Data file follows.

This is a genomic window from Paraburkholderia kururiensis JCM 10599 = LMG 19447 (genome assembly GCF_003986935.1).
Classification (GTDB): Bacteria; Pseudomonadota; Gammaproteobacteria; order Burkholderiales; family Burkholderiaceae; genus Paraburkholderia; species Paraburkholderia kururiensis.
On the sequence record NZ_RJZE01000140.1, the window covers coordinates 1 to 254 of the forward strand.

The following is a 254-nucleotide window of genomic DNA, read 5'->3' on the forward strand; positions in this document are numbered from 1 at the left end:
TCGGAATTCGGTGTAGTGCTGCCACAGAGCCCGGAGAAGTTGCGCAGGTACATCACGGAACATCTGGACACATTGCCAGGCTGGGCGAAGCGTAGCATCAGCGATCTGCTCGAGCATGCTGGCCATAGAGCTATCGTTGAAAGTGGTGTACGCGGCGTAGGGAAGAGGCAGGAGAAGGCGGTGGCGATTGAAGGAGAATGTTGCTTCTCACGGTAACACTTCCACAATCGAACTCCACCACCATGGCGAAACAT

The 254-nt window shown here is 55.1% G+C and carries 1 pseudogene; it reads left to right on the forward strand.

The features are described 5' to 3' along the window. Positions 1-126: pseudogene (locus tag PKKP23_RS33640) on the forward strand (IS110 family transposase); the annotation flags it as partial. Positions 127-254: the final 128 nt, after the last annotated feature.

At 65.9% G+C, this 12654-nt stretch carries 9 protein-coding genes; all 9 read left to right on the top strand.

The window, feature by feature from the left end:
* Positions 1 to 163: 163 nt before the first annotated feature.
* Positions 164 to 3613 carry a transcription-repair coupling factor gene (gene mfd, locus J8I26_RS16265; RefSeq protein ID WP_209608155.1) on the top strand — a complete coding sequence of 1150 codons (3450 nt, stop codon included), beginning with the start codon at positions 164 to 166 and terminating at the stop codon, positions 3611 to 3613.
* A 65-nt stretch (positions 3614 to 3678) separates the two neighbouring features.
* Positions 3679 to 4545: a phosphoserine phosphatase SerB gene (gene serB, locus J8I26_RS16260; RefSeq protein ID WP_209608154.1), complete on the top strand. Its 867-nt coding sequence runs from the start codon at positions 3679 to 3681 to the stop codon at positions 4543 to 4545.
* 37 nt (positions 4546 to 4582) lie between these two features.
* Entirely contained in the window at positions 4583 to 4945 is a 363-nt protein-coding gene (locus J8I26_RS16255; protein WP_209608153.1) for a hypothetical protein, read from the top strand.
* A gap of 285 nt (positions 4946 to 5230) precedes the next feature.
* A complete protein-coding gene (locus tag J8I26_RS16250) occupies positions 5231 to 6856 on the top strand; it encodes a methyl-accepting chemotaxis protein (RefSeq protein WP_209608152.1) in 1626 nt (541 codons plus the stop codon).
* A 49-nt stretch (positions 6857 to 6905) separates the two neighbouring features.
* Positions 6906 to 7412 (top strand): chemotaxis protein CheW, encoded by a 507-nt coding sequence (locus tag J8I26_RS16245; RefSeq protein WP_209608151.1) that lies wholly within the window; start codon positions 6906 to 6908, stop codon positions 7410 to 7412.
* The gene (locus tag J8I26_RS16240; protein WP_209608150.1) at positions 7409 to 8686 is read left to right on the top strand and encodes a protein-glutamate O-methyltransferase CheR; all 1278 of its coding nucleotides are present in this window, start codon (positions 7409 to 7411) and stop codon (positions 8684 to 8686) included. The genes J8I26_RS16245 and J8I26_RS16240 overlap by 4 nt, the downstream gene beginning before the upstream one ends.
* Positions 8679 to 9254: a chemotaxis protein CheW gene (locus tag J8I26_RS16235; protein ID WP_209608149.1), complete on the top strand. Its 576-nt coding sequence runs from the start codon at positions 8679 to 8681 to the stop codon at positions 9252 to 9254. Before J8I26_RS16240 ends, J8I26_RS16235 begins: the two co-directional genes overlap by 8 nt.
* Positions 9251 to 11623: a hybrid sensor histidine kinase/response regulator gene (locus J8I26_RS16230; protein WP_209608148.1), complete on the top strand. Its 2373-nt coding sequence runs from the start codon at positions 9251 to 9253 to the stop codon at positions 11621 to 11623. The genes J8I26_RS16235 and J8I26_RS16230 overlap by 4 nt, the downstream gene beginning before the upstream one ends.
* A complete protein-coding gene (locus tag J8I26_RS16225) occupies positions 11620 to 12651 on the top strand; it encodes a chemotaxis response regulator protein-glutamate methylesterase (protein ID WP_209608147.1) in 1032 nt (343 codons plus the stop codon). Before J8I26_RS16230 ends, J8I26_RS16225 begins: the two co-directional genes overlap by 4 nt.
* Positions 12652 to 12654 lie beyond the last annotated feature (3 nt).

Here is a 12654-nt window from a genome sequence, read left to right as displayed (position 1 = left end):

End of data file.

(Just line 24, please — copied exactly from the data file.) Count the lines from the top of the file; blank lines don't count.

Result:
* Positions 12652 to 12654 lie beyond the last annotated feature (3 nt).